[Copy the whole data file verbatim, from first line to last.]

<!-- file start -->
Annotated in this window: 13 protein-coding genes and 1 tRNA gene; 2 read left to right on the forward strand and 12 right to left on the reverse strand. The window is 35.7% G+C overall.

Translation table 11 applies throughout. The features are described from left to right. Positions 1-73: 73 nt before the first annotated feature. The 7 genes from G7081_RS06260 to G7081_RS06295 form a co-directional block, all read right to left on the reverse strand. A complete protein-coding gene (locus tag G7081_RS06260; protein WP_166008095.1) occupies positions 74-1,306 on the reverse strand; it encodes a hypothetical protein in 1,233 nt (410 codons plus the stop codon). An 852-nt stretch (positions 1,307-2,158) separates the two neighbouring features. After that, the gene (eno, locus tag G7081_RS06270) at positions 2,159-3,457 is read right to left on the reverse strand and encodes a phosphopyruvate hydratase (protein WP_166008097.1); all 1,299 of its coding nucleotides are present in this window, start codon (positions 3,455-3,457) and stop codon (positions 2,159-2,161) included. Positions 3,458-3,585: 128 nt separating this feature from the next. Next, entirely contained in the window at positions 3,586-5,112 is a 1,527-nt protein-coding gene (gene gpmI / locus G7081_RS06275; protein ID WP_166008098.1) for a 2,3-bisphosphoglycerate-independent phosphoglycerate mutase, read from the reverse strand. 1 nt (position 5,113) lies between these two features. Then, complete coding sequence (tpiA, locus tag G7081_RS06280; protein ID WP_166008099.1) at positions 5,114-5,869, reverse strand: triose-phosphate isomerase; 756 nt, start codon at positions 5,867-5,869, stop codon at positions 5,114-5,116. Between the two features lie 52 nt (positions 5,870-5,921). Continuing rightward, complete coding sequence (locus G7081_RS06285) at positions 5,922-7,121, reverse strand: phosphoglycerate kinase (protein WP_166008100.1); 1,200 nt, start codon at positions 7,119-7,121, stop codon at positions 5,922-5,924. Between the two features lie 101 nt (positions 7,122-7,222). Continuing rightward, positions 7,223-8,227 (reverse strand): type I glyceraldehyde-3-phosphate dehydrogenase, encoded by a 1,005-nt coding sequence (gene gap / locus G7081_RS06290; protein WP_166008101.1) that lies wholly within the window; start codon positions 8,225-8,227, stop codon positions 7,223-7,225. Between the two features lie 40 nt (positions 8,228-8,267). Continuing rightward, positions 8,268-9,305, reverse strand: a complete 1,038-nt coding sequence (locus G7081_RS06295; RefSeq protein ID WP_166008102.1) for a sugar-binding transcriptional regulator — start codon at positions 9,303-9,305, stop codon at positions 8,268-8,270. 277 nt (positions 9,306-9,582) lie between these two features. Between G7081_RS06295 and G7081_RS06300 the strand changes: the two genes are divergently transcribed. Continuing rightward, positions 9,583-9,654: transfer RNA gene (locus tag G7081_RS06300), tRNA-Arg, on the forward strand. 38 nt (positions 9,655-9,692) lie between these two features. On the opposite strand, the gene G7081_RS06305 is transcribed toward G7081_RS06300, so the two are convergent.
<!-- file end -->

Annotated in this window: 13 protein-coding genes and 1 tRNA gene; 2 read left to right on the forward strand and 12 right to left on the reverse strand. The window is 35.7% G+C overall.

Translation table 11 applies throughout. The features are described from left to right. Positions 1-73: 73 nt before the first annotated feature. The 7 genes from G7081_RS06260 to G7081_RS06295 form a co-directional block, all read right to left on the reverse strand. A complete protein-coding gene (locus tag G7081_RS06260; protein WP_166008095.1) occupies positions 74-1,306 on the reverse strand; it encodes a hypothetical protein in 1,233 nt (410 codons plus the stop codon). An 852-nt stretch (positions 1,307-2,158) separates the two neighbouring features. After that, the gene (eno, locus tag G7081_RS06270) at positions 2,159-3,457 is read right to left on the reverse strand and encodes a phosphopyruvate hydratase (protein WP_166008097.1); all 1,299 of its coding nucleotides are present in this window, start codon (positions 3,455-3,457) and stop codon (positions 2,159-2,161) included. Positions 3,458-3,585: 128 nt separating this feature from the next. Next, entirely contained in the window at positions 3,586-5,112 is a 1,527-nt protein-coding gene (gene gpmI / locus G7081_RS06275; protein ID WP_166008098.1) for a 2,3-bisphosphoglycerate-independent phosphoglycerate mutase, read from the reverse strand. 1 nt (position 5,113) lies between these two features. Then, complete coding sequence (tpiA, locus tag G7081_RS06280; protein ID WP_166008099.1) at positions 5,114-5,869, reverse strand: triose-phosphate isomerase; 756 nt, start codon at positions 5,867-5,869, stop codon at positions 5,114-5,116. Between the two features lie 52 nt (positions 5,870-5,921). Continuing rightward, complete coding sequence (locus G7081_RS06285) at positions 5,922-7,121, reverse strand: phosphoglycerate kinase (protein WP_166008100.1); 1,200 nt, start codon at positions 7,119-7,121, stop codon at positions 5,922-5,924. Between the two features lie 101 nt (positions 7,122-7,222). Continuing rightward, positions 7,223-8,227 (reverse strand): type I glyceraldehyde-3-phosphate dehydrogenase, encoded by a 1,005-nt coding sequence (gene gap / locus G7081_RS06290; protein WP_166008101.1) that lies wholly within the window; start codon positions 8,225-8,227, stop codon positions 7,223-7,225. Between the two features lie 40 nt (positions 8,228-8,267). Continuing rightward, positions 8,268-9,305, reverse strand: a complete 1,038-nt coding sequence (locus G7081_RS06295; RefSeq protein ID WP_166008102.1) for a sugar-binding transcriptional regulator — start codon at positions 9,303-9,305, stop codon at positions 8,268-8,270. 277 nt (positions 9,306-9,582) lie between these two features. Between G7081_RS06295 and G7081_RS06300 the strand changes: the two genes are divergently transcribed. Continuing rightward, positions 9,583-9,654: transfer RNA gene (locus tag G7081_RS06300), tRNA-Arg, on the forward strand. 38 nt (positions 9,655-9,692) lie between these two features. On the opposite strand, the gene G7081_RS06305 is transcribed toward G7081_RS06300, so the two are convergent.